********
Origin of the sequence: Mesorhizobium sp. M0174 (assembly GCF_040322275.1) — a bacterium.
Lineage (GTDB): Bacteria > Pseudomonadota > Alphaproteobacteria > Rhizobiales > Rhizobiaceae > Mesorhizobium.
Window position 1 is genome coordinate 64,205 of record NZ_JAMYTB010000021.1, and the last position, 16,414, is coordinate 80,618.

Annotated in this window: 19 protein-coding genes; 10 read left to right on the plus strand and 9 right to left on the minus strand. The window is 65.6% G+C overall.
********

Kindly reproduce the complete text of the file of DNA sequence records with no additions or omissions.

Origin of the sequence: Mesorhizobium sp. M0174 (assembly GCF_040322275.1) — a bacterium.
Lineage (GTDB): Bacteria > Pseudomonadota > Alphaproteobacteria > Rhizobiales > Rhizobiaceae > Mesorhizobium.
Window position 1 is genome coordinate 64,205 of record NZ_JAMYTB010000021.1, and the last position, 16,414, is coordinate 80,618.

Annotated in this window: 19 protein-coding genes; 10 read left to right on the plus strand and 9 right to left on the minus strand. The window is 65.6% G+C overall.